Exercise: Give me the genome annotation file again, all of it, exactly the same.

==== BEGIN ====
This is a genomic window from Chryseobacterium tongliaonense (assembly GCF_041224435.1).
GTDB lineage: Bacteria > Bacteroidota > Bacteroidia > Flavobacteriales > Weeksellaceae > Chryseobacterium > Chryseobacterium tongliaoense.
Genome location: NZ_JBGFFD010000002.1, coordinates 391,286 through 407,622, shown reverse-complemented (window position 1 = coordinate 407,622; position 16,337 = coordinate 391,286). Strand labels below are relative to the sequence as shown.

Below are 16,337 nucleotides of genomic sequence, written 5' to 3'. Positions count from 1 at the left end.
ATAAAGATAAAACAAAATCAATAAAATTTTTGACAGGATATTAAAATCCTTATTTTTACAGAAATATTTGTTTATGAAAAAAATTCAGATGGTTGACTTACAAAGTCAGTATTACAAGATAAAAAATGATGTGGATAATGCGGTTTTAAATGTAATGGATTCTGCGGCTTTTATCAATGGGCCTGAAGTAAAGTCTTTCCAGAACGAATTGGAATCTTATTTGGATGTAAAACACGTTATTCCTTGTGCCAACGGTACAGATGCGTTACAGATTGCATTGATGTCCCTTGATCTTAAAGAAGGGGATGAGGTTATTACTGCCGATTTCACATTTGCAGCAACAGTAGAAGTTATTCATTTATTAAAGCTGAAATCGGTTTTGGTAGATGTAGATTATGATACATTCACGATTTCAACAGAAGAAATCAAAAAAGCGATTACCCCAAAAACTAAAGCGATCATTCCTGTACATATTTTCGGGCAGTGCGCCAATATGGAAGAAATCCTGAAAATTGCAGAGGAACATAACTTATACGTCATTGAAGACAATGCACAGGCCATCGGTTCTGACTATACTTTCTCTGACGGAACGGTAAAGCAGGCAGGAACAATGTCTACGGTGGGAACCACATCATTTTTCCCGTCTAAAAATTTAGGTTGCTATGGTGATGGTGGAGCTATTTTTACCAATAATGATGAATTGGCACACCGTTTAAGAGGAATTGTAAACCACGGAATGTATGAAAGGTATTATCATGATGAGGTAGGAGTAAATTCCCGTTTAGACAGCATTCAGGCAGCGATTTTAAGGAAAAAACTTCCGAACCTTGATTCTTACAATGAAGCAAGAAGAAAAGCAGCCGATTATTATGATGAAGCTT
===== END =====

This is a genomic window from Chryseobacterium tongliaonense (assembly GCF_041224435.1).
GTDB lineage: Bacteria > Bacteroidota > Bacteroidia > Flavobacteriales > Weeksellaceae > Chryseobacterium > Chryseobacterium tongliaoense.
Genome location: NZ_JBGFFD010000002.1, coordinates 391,286 through 407,622, shown reverse-complemented (window position 1 = coordinate 407,622; position 16,337 = coordinate 391,286). Strand labels below are relative to the sequence as shown.

Below are 16,337 nucleotides of genomic sequence, written 5' to 3'. Positions count from 1 at the left end.
ATAAAGATAAAACAAAATCAATAAAATTTTTGACAGGATATTAAAATCCTTATTTTTACAGAAATATTTGTTTATGAAAAAAATTCAGATGGTTGACTTACAAAGTCAGTATTACAAGATAAAAAATGATGTGGATAATGCGGTTTTAAATGTAATGGATTCTGCGGCTTTTATCAATGGGCCTGAAGTAAAGTCTTTCCAGAACGAATTGGAATCTTATTTGGATGTAAAACACGTTATTCCTTGTGCCAACGGTACAGATGCGTTACAGATTGCATTGATGTCCCTTGATCTTAAAGAAGGGGATGAGGTTATTACTGCCGATTTCACATTTGCAGCAACAGTAGAAGTTATTCATTTATTAAAGCTGAAATCGGTTTTGGTAGATGTAGATTATGATACATTCACGATTTCAACAGAAGAAATCAAAAAAGCGATTACCCCAAAAACTAAAGCGATCATTCCTGTACATATTTTCGGGCAGTGCGCCAATATGGAAGAAATCCTGAAAATTGCAGAGGAACATAACTTATACGTCATTGAAGACAATGCACAGGCCATCGGTTCTGACTATACTTTCTCTGACGGAACGGTAAAGCAGGCAGGAACAATGTCTACGGTGGGAACCACATCATTTTTCCCGTCTAAAAATTTAGGTTGCTATGGTGATGGTGGAGCTATTTTTACCAATAATGATGAATTGGCACACCGTTTAAGAGGAATTGTAAACCACGGAATGTATGAAAGGTATTATCATGATGAGGTAGGAGTAAATTCCCGTTTAGACAGCATTCAGGCAGCGATTTTAAGGAAAAAACTTCCGAACCTTGATTCTTACAATGAAGCAAGAAGAAAAGCAGCCGATTATTATGATGAAGCTT